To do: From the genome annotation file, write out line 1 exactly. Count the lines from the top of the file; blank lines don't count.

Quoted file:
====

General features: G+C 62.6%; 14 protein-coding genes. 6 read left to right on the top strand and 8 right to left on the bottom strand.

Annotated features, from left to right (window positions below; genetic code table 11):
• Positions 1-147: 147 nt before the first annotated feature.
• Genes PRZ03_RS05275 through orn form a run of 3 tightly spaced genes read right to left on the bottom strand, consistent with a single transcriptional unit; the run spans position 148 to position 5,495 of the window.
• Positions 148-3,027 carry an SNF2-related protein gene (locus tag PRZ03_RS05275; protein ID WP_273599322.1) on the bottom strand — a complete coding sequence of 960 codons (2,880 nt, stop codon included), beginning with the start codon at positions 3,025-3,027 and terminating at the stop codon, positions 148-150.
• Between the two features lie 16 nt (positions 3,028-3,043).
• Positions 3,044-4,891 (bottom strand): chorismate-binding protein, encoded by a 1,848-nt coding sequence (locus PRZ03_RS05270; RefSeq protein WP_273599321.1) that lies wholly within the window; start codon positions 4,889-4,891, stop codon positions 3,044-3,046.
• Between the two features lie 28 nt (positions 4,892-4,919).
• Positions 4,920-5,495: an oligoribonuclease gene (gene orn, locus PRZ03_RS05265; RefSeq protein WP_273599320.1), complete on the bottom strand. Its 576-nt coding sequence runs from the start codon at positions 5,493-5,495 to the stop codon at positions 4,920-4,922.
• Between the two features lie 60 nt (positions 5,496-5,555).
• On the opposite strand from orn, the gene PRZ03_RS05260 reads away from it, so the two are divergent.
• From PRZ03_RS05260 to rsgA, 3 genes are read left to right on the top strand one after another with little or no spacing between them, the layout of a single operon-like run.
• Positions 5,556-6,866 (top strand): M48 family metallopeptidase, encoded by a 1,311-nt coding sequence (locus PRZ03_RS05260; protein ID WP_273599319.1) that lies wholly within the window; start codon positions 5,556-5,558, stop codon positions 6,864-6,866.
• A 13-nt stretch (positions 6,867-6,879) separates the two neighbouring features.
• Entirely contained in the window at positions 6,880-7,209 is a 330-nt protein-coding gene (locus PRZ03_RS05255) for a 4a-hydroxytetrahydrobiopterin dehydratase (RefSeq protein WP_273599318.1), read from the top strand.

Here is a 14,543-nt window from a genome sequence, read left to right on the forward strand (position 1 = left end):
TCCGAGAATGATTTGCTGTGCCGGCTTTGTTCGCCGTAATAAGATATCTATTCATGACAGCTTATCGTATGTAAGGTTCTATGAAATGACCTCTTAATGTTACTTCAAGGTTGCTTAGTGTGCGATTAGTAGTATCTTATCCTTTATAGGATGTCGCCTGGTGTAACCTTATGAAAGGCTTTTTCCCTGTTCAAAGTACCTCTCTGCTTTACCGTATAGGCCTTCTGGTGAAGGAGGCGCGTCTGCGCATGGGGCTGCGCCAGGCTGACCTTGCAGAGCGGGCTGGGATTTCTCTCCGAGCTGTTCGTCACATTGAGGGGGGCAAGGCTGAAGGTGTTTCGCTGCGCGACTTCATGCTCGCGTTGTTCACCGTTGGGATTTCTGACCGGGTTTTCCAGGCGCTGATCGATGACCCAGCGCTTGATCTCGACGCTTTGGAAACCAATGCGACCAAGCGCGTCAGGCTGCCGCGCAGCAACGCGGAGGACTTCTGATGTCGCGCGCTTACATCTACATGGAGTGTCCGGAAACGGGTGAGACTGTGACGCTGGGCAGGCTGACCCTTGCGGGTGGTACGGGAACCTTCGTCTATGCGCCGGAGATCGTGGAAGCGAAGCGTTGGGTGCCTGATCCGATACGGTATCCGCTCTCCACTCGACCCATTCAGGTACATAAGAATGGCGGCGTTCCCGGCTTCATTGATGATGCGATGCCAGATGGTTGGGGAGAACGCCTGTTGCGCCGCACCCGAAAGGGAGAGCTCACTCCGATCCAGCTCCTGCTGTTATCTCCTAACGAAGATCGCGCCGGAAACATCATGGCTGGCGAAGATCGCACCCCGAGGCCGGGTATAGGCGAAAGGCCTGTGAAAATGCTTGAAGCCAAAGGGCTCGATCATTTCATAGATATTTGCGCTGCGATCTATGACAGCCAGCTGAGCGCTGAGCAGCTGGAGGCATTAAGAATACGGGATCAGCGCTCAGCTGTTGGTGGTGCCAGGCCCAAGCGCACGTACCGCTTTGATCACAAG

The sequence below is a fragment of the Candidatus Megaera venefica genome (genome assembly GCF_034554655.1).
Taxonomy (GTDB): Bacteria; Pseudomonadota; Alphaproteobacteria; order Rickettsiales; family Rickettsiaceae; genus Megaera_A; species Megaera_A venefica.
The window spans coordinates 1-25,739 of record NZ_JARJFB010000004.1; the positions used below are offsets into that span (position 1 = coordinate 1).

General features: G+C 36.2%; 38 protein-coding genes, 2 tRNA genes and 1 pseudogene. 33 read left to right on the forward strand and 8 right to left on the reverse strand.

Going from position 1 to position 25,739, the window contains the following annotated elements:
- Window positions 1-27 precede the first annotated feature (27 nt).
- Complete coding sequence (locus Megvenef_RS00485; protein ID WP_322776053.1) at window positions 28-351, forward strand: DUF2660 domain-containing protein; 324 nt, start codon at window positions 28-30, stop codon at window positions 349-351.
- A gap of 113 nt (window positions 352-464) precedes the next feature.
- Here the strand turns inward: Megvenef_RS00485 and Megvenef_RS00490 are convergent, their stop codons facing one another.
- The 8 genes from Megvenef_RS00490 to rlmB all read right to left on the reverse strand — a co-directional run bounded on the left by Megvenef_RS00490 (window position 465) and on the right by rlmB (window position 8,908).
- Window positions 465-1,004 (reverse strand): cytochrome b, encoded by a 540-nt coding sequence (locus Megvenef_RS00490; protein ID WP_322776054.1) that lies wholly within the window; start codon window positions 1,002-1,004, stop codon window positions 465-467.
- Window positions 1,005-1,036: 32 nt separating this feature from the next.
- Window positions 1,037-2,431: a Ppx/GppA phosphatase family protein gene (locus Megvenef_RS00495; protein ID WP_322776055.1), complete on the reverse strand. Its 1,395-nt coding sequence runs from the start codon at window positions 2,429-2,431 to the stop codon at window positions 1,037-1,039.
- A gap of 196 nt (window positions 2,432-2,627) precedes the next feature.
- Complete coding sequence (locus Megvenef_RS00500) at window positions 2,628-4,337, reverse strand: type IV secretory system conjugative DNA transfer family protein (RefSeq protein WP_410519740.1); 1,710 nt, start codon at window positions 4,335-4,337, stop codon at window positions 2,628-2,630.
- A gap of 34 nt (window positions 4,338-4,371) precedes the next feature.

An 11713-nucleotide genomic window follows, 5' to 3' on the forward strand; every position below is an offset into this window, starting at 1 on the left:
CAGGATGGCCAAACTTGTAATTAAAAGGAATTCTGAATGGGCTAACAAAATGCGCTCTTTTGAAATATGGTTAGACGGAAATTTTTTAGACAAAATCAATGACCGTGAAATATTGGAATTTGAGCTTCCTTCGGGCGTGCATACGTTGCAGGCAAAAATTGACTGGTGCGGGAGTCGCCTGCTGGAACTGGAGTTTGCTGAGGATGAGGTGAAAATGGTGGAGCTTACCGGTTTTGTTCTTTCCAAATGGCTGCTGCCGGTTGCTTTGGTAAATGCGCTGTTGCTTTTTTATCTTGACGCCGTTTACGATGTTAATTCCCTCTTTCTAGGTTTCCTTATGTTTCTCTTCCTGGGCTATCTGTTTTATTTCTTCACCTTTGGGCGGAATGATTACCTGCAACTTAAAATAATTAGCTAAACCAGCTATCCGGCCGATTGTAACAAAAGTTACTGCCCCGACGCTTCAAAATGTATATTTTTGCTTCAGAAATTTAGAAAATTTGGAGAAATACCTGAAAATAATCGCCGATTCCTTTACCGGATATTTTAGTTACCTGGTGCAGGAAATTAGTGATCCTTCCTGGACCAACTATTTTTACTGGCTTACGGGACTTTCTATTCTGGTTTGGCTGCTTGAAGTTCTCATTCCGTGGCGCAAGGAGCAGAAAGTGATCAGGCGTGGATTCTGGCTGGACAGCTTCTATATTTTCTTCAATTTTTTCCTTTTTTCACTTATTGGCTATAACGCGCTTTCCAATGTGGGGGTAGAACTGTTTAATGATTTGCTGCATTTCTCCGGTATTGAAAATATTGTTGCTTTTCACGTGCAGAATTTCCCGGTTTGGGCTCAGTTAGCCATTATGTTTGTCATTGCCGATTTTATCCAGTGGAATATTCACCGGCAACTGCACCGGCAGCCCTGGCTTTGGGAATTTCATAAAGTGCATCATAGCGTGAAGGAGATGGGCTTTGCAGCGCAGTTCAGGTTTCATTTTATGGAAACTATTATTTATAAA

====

General features: G+C 62.6%; 14 protein-coding genes. 6 read left to right on the top strand and 8 right to left on the bottom strand.